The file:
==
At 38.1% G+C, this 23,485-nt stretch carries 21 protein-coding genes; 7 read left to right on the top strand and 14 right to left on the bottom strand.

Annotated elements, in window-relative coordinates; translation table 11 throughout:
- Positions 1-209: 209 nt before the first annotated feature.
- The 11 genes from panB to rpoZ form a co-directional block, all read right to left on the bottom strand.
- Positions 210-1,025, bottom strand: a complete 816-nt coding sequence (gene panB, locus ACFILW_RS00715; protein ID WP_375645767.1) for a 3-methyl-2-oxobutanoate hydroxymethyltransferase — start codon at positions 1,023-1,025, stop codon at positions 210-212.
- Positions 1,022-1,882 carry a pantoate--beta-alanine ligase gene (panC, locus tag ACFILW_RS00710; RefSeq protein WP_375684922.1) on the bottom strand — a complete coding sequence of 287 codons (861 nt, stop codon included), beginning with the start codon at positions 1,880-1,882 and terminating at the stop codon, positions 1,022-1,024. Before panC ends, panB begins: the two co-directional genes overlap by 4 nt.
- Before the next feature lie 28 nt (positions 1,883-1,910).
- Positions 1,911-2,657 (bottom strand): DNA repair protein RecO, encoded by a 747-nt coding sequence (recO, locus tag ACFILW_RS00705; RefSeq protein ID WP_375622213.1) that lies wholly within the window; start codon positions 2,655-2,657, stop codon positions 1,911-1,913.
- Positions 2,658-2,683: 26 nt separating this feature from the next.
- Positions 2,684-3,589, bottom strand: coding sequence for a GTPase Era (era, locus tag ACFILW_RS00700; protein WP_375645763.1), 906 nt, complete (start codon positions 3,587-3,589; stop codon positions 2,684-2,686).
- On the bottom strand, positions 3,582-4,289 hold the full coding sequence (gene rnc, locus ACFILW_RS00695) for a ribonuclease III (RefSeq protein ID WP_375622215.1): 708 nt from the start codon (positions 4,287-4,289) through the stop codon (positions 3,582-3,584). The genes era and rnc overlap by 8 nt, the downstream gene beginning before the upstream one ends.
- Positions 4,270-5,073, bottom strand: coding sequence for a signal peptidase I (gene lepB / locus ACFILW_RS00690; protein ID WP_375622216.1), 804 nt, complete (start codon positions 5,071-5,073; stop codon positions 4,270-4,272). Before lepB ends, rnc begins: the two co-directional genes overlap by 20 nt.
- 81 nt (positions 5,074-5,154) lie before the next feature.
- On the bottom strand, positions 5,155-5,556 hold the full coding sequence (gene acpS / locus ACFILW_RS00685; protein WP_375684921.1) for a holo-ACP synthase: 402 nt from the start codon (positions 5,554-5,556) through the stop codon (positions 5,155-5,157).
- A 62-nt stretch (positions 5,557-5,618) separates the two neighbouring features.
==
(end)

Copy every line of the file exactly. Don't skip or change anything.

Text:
At 38.1% G+C, this 23,485-nt stretch carries 21 protein-coding genes; 7 read left to right on the top strand and 14 right to left on the bottom strand.

Annotated elements, in window-relative coordinates; translation table 11 throughout:
- Positions 1-209: 209 nt before the first annotated feature.
- The 11 genes from panB to rpoZ form a co-directional block, all read right to left on the bottom strand.
- Positions 210-1,025, bottom strand: a complete 816-nt coding sequence (gene panB, locus ACFILW_RS00715; protein ID WP_375645767.1) for a 3-methyl-2-oxobutanoate hydroxymethyltransferase — start codon at positions 1,023-1,025, stop codon at positions 210-212.
- Positions 1,022-1,882 carry a pantoate--beta-alanine ligase gene (panC, locus tag ACFILW_RS00710; RefSeq protein WP_375684922.1) on the bottom strand — a complete coding sequence of 287 codons (861 nt, stop codon included), beginning with the start codon at positions 1,880-1,882 and terminating at the stop codon, positions 1,022-1,024. Before panC ends, panB begins: the two co-directional genes overlap by 4 nt.
- Before the next feature lie 28 nt (positions 1,883-1,910).
- Positions 1,911-2,657 (bottom strand): DNA repair protein RecO, encoded by a 747-nt coding sequence (recO, locus tag ACFILW_RS00705; RefSeq protein ID WP_375622213.1) that lies wholly within the window; start codon positions 2,655-2,657, stop codon positions 1,911-1,913.
- Positions 2,658-2,683: 26 nt separating this feature from the next.
- Positions 2,684-3,589, bottom strand: coding sequence for a GTPase Era (era, locus tag ACFILW_RS00700; protein WP_375645763.1), 906 nt, complete (start codon positions 3,587-3,589; stop codon positions 2,684-2,686).
- On the bottom strand, positions 3,582-4,289 hold the full coding sequence (gene rnc, locus ACFILW_RS00695) for a ribonuclease III (RefSeq protein ID WP_375622215.1): 708 nt from the start codon (positions 4,287-4,289) through the stop codon (positions 3,582-3,584). The genes era and rnc overlap by 8 nt, the downstream gene beginning before the upstream one ends.
- Positions 4,270-5,073, bottom strand: coding sequence for a signal peptidase I (gene lepB / locus ACFILW_RS00690; protein ID WP_375622216.1), 804 nt, complete (start codon positions 5,071-5,073; stop codon positions 4,270-4,272). Before lepB ends, rnc begins: the two co-directional genes overlap by 20 nt.
- 81 nt (positions 5,074-5,154) lie before the next feature.
- On the bottom strand, positions 5,155-5,556 hold the full coding sequence (gene acpS / locus ACFILW_RS00685; protein WP_375684921.1) for a holo-ACP synthase: 402 nt from the start codon (positions 5,554-5,556) through the stop codon (positions 5,155-5,157).
- A 62-nt stretch (positions 5,557-5,618) separates the two neighbouring features.